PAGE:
Art by Stephen Segovia, Joe Bennett, Doc Shaner, Jose Luis, Dexter Vines, Ray McCarthy, Matt Santorelli, Scott Hanna, Richard Friend, Jordi Tarragona, Sergio Davila, Max Raynor, Dan Mora, Vincente Cifuentes, and Brent Peeple
The Terrifics’ second half builds on its first without a hitch, despite onboarding a new writer. Gene Luen Yang is a comics writer I don’t know too much about. He penned a run on Superman that was part of the curtain call for the New 52 reboot. I have enjoyed what I’ve read of his run on the follow-up The New Superman, a series where a Chinese citizen is imbued with the power of the Man of Steel. I wasn’t sure what Yang’s interpretation of The Terrifics would be, whether he would lean into the Fantastic Four pastiche or try to carve out something unique. But, it’s clear, that once word came that the series would be canceled, Yang decided to pull out all the stops and have fun with the whole thing.
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Psycho Goreman (2020)
Written & Directed by Steven Kostanski
1980s/90s nostalgia is running rampant in popular culture. Whether its new streaming series that evoke the mood of the period or new versions of classic action figures released into the wild or reboots of franchises that are beloved, America just cannot get enough of crawling into a cocoon of childhood memories instead of confronting that ever-present horror of this moment in time. Psycho Goreman is a violent beating from the past, refusing to allow things to be so fuzzy and friendly. Instead, we get the bloody horrifying Saturday morning cartoon we all sort of really dreamt about, a hilarious and absurdist take on the Power Rangers, E.T., and many other corporate childhood darlings.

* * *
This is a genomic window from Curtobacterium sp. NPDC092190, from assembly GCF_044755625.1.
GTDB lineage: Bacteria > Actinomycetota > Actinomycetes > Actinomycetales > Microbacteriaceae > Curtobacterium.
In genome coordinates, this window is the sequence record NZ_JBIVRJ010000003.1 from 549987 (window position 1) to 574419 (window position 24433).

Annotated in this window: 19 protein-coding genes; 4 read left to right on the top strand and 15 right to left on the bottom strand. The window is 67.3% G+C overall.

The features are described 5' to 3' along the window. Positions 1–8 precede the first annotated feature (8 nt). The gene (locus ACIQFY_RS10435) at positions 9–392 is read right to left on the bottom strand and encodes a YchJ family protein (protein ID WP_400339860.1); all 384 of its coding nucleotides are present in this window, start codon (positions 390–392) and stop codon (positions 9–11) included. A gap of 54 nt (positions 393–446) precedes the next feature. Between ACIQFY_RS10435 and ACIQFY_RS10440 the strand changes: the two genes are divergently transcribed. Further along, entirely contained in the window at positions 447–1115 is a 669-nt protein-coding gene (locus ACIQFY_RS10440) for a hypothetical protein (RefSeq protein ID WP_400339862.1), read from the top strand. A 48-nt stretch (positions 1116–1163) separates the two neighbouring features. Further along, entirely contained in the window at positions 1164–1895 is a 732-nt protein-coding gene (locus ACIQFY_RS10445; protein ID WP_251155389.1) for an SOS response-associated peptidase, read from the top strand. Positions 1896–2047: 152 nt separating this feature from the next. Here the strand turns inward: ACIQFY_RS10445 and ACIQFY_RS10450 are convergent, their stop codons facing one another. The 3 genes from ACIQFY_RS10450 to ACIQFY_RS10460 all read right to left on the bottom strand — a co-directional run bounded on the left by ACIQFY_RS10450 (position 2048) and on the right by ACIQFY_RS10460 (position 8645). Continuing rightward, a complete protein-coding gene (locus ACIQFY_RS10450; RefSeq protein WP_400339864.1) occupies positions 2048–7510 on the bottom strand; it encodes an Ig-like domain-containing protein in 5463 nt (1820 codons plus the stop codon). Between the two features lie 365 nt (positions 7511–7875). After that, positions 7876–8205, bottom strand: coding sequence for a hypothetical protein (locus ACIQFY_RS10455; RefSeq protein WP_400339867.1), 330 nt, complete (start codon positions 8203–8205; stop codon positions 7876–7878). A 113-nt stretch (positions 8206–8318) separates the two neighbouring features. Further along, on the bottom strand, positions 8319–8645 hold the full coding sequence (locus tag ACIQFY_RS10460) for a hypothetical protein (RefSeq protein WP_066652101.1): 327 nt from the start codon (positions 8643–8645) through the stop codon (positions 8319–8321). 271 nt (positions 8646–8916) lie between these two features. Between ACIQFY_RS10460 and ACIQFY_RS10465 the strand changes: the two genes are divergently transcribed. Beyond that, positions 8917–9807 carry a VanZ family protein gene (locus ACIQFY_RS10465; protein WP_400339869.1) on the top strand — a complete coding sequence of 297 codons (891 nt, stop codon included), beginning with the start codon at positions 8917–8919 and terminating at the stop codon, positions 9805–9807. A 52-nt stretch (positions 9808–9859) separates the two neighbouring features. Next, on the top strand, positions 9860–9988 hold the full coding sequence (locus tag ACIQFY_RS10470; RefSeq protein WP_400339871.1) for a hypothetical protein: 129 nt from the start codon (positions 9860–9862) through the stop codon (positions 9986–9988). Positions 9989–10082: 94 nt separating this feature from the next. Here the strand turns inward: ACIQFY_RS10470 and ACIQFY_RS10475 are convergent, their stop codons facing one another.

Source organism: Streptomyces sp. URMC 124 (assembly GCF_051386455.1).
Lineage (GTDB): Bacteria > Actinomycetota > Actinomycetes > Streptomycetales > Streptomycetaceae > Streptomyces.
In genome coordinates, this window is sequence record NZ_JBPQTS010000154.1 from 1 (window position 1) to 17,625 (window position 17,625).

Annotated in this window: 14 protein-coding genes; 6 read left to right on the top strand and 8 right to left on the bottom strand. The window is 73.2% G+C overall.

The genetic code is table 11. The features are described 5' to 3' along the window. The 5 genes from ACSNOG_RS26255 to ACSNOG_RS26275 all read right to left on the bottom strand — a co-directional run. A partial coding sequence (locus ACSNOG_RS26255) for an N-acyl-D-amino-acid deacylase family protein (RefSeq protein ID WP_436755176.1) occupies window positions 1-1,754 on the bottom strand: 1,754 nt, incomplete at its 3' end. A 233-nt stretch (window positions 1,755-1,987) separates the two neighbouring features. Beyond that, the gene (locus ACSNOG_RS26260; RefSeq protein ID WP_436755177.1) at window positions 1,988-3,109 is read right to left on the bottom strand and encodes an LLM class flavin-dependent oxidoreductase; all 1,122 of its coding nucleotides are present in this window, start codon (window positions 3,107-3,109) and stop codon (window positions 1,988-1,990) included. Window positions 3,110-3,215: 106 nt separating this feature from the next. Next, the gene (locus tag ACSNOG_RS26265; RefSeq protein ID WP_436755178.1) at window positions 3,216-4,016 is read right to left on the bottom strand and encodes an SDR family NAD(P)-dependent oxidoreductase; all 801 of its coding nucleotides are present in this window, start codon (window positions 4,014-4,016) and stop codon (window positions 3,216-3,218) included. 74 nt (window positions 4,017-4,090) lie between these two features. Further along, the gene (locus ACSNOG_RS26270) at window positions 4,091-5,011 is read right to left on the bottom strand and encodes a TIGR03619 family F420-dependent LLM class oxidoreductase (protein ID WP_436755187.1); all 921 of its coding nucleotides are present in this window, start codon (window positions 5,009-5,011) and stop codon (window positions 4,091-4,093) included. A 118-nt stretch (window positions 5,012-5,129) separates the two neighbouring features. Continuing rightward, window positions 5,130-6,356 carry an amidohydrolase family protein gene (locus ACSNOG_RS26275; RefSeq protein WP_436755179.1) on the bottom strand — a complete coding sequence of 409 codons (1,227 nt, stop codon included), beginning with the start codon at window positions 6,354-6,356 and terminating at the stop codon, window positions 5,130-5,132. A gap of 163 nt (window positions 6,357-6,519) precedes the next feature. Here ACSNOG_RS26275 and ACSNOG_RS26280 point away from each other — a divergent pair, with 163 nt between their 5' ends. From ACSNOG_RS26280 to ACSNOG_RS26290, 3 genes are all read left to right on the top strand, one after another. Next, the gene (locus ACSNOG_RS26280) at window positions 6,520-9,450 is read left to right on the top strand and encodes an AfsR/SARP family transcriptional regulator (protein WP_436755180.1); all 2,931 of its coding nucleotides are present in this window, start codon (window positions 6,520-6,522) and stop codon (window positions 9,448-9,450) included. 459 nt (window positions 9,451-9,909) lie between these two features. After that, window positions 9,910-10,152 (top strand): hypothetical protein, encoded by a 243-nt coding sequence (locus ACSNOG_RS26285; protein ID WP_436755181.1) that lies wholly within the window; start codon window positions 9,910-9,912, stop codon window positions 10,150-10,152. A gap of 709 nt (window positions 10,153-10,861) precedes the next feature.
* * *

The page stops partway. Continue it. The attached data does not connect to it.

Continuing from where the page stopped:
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Written & Directed by Noah Hutton
In recent years, the gig economy has sadly become more prevalent, starting in large urban centers and working its way out to rural environs. It is predicated on people unable to find steady, well-paying work, particularly those who are desperate. This desperation often comes out of unexpected tragedy, and for Americans, that is linked with medical debt. If you’ve spent time in honest conversation with someone who drives for Uber or does InstaCart, you’ll quickly learn how hard it is to stay above water even with these gigs. Their wages are often lower than expected, and the public they serve can be anything but kind. Lapsis uses the dregs of the gig economy as a jumping-off point for its science-fiction satire.
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The Killing of Two Lovers (2020)
Written & Directed by Robert Machoian